Space To Think: Reflections on outer space
Summer is over and we're taking some time (and space) to think a little differently. One writer reflects on outer space, societal space, and how we may learn from both to better support communities
Laika, a dog found on the streets of Moscow, was the first animal to orbit Earth. Her voyage into the vast expanse of space was symbolic of man’s relentless quest for dominion and expansion, an insatiable curiosity at any cost. Laika’s death was always going to be the outcome of Sputnik 2. Man wanted to go to the moon, and she had to die to get them there. Laika orbited the earth over 2,000 times in total. Around 1,996 of those she wasn’t alive. Laika died a slow and horrible death of overheating, for men to go to space.
When I look up to the moon, I often think about how not a single woman has walked on it, but 12 men have. I think of Laika and the sacrifice she made for men. Space, the stars, our galaxy, our universe, hold within it reflections on our social realities, the space that sits between and connects us. Here I explore that space.
Many astronauts, or cosmonauts, describe “the overview effect”: as they gaze upon Earth from the vastness of space, they witness our planet not as a mosaic of fragmented borders or disparate cultures, but as one interconnected, harmonious entity. I wonder how Laika felt looking back to Earth in her final moments. When we have the capability to touch the stars, I hope we also remember the importance of slow, meaningful connectivity with those around us. If it was not a space race, but instead a slow venture into space – a sharing space, a care-focussed space – Laika may have set out on a voyage and returned home.
Dark matter is composed of particles that do not absorb, reflect, or emit light, so they cannot be detected (yet). It is one of the universe's most profound mysteries, and is believed to make up approximately 85% of its total mass. Despite its overwhelming presence, it remains invisible to our most advanced telescopes and undetectable by conventional means. Yet, its existence is inferred by the gravitational effects it exerts on visible matter, on galaxies, and on the entire universe. Scientists at the Gran Sasso Laboratories delve deep beneath the Earth's surface, over 1,400 metres, shielding themselves from cosmic rays, in their persistent quest to detect and understand this elusive substance.
I think about dark matter often, the ways it mirrors the intangible connections and undercurrents that influence our lives. Much like dark matter, the profound depths of human emotions, experiences, and histories often remain hidden, just beneath the surface of our observable interactions. Systems of oppressions and radical movements of hope and change; these unseen forces shape our connections, influence our trajectories, and leave an impact on our journeys. We often focus on the 'visible' – the overt expressions, the loud voices, and the apparent differences. However, to truly understand and connect with one another, we must embark on a quest akin to the one for dark matter. This means delving deep, looking beyond the surface, and seeking those elusive threads that bind us together. It's about recognising that beneath individual experiences lie a vast reservoir of shared emotions, hopes, and vulnerabilities.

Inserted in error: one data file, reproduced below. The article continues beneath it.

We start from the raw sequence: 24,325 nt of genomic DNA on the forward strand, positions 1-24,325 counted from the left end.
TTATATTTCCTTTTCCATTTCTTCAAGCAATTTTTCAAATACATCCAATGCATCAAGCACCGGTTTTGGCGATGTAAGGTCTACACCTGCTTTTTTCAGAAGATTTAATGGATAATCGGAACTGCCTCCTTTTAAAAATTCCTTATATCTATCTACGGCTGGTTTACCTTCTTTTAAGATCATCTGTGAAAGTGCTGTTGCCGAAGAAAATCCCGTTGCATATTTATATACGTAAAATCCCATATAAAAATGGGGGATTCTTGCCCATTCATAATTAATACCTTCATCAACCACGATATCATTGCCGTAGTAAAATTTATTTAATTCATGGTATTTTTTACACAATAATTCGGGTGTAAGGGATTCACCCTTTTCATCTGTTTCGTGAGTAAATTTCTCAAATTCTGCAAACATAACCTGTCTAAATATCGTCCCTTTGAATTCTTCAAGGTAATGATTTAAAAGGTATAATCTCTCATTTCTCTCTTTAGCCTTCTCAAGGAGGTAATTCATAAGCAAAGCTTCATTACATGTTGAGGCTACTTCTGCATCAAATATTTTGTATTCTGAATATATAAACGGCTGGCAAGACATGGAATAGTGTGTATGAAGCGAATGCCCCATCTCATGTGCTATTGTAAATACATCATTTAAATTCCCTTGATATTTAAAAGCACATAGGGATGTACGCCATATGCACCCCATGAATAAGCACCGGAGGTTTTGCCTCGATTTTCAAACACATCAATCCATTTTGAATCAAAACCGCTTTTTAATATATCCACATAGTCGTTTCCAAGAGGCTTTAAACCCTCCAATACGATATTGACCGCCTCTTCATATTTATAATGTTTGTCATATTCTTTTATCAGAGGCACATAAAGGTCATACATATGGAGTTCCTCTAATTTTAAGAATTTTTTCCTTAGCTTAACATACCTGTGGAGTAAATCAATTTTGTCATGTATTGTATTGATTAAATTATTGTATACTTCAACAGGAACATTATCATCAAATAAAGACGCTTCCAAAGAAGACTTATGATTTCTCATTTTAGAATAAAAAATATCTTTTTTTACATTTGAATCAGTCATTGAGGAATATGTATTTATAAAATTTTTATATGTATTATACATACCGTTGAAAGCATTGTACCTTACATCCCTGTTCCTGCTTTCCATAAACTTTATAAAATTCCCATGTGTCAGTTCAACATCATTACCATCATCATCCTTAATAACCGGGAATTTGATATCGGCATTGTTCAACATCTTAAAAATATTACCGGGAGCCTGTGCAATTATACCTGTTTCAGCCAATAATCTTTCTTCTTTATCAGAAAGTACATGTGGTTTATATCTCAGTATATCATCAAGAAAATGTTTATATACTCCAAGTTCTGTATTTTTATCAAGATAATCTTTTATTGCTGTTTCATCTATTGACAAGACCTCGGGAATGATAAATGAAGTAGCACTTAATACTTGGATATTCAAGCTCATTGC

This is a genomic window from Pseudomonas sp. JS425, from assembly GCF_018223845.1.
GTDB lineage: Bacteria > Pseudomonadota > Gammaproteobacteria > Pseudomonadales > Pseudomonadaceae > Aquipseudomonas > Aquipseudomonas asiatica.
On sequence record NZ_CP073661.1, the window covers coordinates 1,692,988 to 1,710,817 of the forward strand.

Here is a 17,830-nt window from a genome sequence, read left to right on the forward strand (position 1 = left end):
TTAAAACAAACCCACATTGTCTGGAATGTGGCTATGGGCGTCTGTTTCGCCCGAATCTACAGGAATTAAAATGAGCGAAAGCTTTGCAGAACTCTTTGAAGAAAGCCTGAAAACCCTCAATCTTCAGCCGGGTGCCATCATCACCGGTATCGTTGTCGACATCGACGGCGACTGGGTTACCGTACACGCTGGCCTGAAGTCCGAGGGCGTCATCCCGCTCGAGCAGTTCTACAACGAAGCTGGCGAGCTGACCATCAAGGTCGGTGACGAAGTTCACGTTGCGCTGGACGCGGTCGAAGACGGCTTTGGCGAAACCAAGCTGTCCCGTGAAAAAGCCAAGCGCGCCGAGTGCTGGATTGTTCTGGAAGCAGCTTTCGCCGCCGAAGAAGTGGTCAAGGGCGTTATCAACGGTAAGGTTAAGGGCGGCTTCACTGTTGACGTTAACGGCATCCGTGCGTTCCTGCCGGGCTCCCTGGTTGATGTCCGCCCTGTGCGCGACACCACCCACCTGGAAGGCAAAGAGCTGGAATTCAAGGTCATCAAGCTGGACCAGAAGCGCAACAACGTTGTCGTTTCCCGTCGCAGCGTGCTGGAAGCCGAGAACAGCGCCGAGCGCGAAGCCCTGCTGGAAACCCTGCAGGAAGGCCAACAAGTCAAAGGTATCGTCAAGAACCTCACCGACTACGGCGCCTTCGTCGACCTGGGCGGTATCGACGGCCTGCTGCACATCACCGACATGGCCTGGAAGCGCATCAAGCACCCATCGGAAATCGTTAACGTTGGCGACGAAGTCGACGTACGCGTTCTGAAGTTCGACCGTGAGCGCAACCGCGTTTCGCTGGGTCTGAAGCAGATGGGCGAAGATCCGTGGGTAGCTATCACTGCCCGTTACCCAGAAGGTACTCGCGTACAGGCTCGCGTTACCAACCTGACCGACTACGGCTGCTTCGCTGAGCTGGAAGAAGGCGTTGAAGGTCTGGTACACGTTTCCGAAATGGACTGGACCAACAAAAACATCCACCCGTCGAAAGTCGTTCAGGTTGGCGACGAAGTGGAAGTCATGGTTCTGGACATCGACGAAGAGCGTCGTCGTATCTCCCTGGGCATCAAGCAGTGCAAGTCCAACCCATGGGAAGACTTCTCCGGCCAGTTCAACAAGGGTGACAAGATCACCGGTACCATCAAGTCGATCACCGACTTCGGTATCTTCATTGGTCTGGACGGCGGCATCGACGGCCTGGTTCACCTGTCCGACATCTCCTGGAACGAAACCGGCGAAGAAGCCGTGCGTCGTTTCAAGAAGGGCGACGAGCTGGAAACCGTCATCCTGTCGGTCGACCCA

Just as scientists venture into the depths of the Gran Sasso Laboratories, shielded from external noise, we too need to create spaces of silence. To listen more and talk less. Astronomers have had to learn to listen deeply. Radio astronomy (the science of listening for radio waves within the universe) is a delicate art. The collective energy of all radio waves caught by Earth's observatories in a year is less than the kinetic energy released when a single snowflake lands on the ground. Just as collecting these ethereal cosmic signals needs technological silence, truly understanding and championing marginalised people across cultural divides demands a profound silence from those who often speak the most. Only in the stillness of genuine openness can we begin to hear the subtle, often overlooked voices of those who have been silenced. It's the quiet, delicate signals or voices that hold invaluable insights, reminding us that true progress, whether in understanding the universe or each other, often lies in the whispers rather than the shouts.
I will finish with the sun. In mythology, the sun is typically depicted as a man, often the creator of the universe, or bringer of light. Just as planets revolve around the sun, marginalised communities often find themselves orbiting dominant power structures, controlled by their gravitational pull. Their movements, though significant, are often dictated by the central force. The Voyager missions discovered rings around Jupiter, new unknown moons, and it also captured the infamous photograph of the ‘Pale Blue Dot’. The photo was taken six billion kilometres away from Earth and showed the fragility of our planet within the deep vastness of space. Voyager could only make its discoveries and reflect to us, by using the gravitational pulls of the planets – not simply the sun. We could all learn more about ourselves, other people, our world, the universe, by turning away from the brightest and most noticeable voices, towards the marginalised ones. In the end, true progress is not just measured by the heights we reach, but also by the depth of our understanding and empathy.